How Nigeria set Algerian regime back on its heels on Sahara issue
Algerian Foreign Minister Sabri Boukadoum pinned high hopes on his recentb visit to African heavyweight Nigeria to gain some support for Algeria’s anti-Moroccan stance in support of Polisario separatism and banditry. But, he returned empty-handed save some ink on paper regarding projects to which both Nigeria and Algeria never showed genuine interest.
Pro-regime Algerian media such as state news agency and Ennahar portrayed the visit as a breakthrough and a chance to raise the Sahara issue in light of recent developments.
Morocco had actually sent its army to clear a vital road for commercial and civilian traffic after the passage has been blocked by Polisario armed proponents for over three weeks.
The same road is used by truckers to carry goods from Morocco to the Nigerian market.
After the visit of Boukadoum, the Algerian news agency said that he discussed with his Nigerian peer the Sahara issue along with the situation in Mali and bilateral cooperation.
The Nigerian news agency however did not mention the Sahara issue and raised only a set of bilateral projects including the resurrection of a trans-Saharan gas pipeline that was thrown in the oblivion since Nigeria and Morocco agreed to build a gas pipeline.
The fact is that Nigeria has not made any reaction after Morocco intervened to secure international traffic in the Guerguarat crossing.
Nigeria used to support the Polisario for long but following a visit to Abuja by King Mohammed VI and a similar visit by Nigeria’s President Buhari to Rabat in 2018, Morocco and Nigeria edged closer to forging an alliance based on mutual respect and win-win partnerships.
Boukadoum’s attempt to gain Nigeria’s support for the Polisario was a fiasco as Algeria continues to reap failure after failure diplomatically within the continent as a result of Morocco’s membership of the African Union.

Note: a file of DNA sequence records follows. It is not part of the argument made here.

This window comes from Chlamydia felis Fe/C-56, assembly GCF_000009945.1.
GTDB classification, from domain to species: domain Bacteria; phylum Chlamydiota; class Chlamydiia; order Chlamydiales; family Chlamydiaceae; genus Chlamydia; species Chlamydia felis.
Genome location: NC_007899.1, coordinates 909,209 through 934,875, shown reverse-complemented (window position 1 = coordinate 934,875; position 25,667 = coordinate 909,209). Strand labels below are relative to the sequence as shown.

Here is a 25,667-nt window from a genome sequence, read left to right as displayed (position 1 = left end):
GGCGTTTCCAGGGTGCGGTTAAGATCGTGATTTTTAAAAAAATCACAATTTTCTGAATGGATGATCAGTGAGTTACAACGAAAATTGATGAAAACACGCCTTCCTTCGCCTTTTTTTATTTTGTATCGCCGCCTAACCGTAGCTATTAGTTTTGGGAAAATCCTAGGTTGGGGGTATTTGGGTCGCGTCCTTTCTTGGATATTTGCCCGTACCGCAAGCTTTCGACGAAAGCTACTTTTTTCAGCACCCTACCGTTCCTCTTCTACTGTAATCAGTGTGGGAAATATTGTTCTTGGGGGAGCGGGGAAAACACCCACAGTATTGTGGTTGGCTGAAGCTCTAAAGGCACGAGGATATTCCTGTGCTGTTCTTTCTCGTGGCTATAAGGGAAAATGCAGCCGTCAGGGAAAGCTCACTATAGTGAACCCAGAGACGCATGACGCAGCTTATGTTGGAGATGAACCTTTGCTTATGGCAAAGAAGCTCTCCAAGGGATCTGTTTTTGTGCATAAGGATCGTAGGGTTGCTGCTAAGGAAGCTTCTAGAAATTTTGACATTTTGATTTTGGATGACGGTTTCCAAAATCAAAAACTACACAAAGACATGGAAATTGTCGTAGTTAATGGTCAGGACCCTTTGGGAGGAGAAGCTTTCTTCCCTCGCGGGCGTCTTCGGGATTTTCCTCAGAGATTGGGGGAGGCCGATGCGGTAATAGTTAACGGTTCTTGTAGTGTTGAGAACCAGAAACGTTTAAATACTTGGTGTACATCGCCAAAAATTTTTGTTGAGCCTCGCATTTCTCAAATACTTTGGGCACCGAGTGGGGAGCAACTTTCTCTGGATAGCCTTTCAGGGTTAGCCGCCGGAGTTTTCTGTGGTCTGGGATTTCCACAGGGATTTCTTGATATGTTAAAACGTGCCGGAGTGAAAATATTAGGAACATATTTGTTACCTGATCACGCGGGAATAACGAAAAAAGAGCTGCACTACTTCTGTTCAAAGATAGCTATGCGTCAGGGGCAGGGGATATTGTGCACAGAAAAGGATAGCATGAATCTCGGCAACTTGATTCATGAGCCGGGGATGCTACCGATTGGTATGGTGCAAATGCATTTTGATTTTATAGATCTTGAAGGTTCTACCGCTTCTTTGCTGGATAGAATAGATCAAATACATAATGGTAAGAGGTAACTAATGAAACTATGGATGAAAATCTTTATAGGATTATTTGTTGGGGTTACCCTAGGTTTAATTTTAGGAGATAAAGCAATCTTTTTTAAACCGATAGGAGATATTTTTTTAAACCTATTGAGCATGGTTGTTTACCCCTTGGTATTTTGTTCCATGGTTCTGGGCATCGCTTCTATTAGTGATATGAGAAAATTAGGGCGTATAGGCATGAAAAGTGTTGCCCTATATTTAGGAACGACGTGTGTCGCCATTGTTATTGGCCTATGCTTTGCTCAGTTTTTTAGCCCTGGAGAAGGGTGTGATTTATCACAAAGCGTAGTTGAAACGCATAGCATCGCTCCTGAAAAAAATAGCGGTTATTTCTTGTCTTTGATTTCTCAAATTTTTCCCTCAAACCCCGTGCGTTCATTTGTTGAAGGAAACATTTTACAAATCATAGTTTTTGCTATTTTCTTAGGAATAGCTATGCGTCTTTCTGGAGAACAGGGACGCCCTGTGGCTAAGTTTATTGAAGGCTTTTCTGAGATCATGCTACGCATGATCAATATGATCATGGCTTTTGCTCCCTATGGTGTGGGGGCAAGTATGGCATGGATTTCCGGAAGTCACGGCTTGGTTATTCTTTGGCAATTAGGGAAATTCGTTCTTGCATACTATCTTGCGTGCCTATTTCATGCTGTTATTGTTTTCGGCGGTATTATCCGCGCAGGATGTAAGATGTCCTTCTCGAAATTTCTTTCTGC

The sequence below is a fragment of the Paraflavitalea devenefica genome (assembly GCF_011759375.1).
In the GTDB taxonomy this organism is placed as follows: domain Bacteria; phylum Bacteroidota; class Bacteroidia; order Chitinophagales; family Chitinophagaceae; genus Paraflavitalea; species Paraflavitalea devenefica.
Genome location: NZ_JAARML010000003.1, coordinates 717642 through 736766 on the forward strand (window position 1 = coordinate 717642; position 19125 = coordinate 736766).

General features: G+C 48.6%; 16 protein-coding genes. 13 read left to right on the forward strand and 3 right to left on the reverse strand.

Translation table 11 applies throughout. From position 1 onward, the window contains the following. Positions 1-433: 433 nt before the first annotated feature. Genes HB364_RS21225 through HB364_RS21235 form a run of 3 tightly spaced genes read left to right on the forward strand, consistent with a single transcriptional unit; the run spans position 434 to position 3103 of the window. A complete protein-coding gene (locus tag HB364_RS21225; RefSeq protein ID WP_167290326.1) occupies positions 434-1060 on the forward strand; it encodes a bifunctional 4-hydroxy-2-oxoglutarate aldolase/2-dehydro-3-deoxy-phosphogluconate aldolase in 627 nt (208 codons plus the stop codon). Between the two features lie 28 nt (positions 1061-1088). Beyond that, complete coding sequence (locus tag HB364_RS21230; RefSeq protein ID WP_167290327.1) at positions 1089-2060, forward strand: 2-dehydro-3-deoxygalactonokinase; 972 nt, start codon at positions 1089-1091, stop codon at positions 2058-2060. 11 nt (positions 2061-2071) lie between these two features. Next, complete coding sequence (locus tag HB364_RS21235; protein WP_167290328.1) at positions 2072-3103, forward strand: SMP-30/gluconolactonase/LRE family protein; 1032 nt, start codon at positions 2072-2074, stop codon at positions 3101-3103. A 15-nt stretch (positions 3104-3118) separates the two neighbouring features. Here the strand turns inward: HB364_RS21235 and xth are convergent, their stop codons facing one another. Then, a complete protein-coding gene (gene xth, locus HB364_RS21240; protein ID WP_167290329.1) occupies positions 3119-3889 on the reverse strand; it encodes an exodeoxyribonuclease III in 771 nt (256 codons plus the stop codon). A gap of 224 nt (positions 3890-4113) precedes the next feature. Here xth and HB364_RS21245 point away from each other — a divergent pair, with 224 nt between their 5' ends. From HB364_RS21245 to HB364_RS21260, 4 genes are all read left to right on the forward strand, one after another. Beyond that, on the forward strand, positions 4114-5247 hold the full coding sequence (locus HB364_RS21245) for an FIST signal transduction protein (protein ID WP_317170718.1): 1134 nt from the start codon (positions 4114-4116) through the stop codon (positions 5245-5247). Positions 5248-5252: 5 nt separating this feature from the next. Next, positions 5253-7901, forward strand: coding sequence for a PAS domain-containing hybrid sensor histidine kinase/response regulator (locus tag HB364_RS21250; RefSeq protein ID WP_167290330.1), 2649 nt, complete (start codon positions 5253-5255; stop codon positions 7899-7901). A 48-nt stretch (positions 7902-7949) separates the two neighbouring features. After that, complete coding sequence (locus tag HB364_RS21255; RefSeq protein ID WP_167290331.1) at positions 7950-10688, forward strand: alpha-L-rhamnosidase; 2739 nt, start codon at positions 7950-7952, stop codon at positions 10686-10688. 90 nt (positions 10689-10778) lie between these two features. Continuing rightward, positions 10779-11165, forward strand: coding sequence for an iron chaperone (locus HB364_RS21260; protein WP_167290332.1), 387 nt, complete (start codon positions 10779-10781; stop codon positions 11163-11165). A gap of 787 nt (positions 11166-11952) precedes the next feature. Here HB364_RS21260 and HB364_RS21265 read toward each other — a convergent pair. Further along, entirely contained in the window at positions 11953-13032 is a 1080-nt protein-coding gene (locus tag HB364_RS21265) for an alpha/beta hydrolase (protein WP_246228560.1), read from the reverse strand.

So far, 16 African states and the UAE have opened consulates in the Sahara, Morocco’s southern provinces. Jordan, Bahrain and Haiti unveiled plans to open theirs soon.
Moroccan vs Algerian pipeline plans
Moroccan companies rolled out investments in Nigeria in line with win-win partnership and solidarity-oriented Moroccan foreign policy towards African states.
The Moroccan-Nigerian gas pipeline is not only ink on paper. Feasibility studies have been launched and an agreement on a combined onshore-offshore option have been chosen.
The gas pipeline’s benefit transcend channeling Nigerian gas to Morocco and Europe to promote trade, regional cooperation and energy diversification in West Africa.
“This project will give Africa new impetus at the economic, political and strategic levels and will elevate Morocco and Nigeria as leaders of south-south cooperation in the continent,” Morocco’s authority for oil and mines (ONHYM) and Nigeria’s National Petroleum Corporation (NNPC) said in a joint declaration on the occasion of the Nigerian President’s visit to Rabat in 2018.
The Trans-Saharan gas pipeline discussed during Boukadoum’s visit has actually been buried by the Moroccan pipeline plan.
During the era of expensive gas and oil, Algeria has backpedalled on the trans-Saharan gas pipeline because it views Nigeria as a competitor in the European gas market and does not want to offer a gas alternative to Europe
The trans-Saharan gas pipeline is also unfeasible as long as terrorist groups continue to operate in southern Algeria and northern Nigeria
In this respect, and in light of Algeria’s diminishing gas export capacity, the Moroccan-Nigerian gas pipeline will help West Africa achieve its energy security and help Europe have an alternative to reduce dependency on Russian and Algerian gas.
With the largest population in Africa, Nigeria is struggling to achieve its food security, an area in which Morocco proved to be a very useful partner through supplying the country with customized fertilizers at an affordable price to help unlock the full potential of the country’s agriculture.
Morocco’s phosphates and fertilizers producer, OCP, has been helping Nigerian farming sector through setting up blending units to produce fertilizer at an affordable price for farmers in remote Nigerian areas.
OCP will in the sort-term build a fertilizer plant worth 1.3 billion dollars in the country along with three more blending units.
Nigeria’s positive neutrality under the leadership of Buhari is a proof that African leaders are looking forward to a new era of intra-African economic cooperation, integration and solidarity.
Apart from empty promises and ideological statements reminiscent of the Cold-War, Algeria has nothing to offer African states.
As a country that has sapped its oil wealth due to endemic corruption and as a state that depends fully on a single non-renewable resource, Algeria came to symbolize all that Africa is struggling against.